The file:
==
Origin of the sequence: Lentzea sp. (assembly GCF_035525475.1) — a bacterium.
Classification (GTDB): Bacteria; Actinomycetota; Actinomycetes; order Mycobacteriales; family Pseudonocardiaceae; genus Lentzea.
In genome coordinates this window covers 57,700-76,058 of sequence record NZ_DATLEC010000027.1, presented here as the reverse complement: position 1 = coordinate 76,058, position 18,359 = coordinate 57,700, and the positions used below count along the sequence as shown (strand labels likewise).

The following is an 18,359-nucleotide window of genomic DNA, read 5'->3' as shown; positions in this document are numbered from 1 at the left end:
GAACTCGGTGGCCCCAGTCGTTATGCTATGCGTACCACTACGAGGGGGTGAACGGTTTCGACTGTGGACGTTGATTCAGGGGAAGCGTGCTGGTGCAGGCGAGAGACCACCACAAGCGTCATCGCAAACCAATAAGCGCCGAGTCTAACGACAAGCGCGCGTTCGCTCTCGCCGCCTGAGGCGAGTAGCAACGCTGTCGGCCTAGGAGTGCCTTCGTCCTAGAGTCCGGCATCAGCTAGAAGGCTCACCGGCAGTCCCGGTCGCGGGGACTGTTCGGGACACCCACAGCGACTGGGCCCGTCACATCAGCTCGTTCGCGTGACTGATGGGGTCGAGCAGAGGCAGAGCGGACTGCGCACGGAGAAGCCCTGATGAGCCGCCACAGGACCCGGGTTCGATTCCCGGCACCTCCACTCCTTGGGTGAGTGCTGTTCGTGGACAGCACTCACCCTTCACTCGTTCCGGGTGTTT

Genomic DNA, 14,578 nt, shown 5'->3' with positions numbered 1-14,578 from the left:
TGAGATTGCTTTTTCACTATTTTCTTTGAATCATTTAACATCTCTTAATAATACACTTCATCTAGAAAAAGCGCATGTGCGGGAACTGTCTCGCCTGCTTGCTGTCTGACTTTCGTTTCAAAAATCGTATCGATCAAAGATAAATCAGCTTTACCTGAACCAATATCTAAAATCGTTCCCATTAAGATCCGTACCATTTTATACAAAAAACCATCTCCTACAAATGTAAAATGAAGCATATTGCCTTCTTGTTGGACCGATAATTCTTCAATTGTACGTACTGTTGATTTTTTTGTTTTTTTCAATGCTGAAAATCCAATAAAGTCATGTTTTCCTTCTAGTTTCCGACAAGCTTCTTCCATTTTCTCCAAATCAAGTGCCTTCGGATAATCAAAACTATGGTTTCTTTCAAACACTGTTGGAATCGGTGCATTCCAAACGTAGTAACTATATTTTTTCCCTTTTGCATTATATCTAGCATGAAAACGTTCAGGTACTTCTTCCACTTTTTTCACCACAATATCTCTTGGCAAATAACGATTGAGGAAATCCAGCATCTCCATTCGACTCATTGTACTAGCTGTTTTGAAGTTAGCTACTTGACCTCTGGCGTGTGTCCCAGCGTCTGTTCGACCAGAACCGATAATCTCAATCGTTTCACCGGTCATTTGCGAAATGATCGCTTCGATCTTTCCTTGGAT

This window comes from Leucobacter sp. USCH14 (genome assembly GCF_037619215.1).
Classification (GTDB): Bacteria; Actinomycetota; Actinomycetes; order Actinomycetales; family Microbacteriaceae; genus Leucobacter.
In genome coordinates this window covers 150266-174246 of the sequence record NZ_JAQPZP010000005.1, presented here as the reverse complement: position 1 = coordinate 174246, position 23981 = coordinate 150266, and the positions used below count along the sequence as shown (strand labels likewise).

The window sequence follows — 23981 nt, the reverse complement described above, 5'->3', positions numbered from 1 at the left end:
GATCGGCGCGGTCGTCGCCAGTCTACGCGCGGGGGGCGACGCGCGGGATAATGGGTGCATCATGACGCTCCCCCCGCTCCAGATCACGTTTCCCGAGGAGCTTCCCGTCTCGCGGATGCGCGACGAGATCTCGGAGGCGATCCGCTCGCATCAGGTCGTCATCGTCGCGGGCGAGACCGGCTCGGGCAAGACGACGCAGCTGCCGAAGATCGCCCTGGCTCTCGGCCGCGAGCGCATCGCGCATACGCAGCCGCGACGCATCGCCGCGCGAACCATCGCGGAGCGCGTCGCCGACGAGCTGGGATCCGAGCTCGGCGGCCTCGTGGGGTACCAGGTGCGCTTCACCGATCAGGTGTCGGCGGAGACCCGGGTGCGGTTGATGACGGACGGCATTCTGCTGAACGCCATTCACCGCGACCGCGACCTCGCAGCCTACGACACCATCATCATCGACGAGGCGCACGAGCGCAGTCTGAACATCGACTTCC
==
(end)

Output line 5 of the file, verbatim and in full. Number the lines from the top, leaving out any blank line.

GAACTCGGTGGCCCCAGTCGTTATGCTATGCGTACCACTACGAGGGGGTGAACGGTTTCGACTGTGGACGTTGATTCAGGGGAAGCGTGCTGGTGCAGGCGAGAGACCACCACAAGCGTCATCGCAAACCAATAAGCGCCGAGTCTAACGACAAGCGCGCGTTCGCTCTCGCCGCCTGAGGCGAGTAGCAACGCTGTCGGCCTAGGAGTGCCTTCGTCCTAGAGTCCGGCATCAGCTAGAAGGCTCACCGGCAGTCCCGGTCGCGGGGACTGTTCGGGACACCCACAGCGACTGGGCCCGTCACATCAGCTCGTTCGCGTGACTGATGGGGTCGAGCAGAGGCAGAGCGGACTGCGCACGGAGAAGCCCTGATGAGCCGCCACAGGACCCGGGTTCGATTCCCGGCACCTCCACTCCTTGGGTGAGTGCTGTTCGTGGACAGCACTCACCCTTCACTCGTTCCGGGTGTTT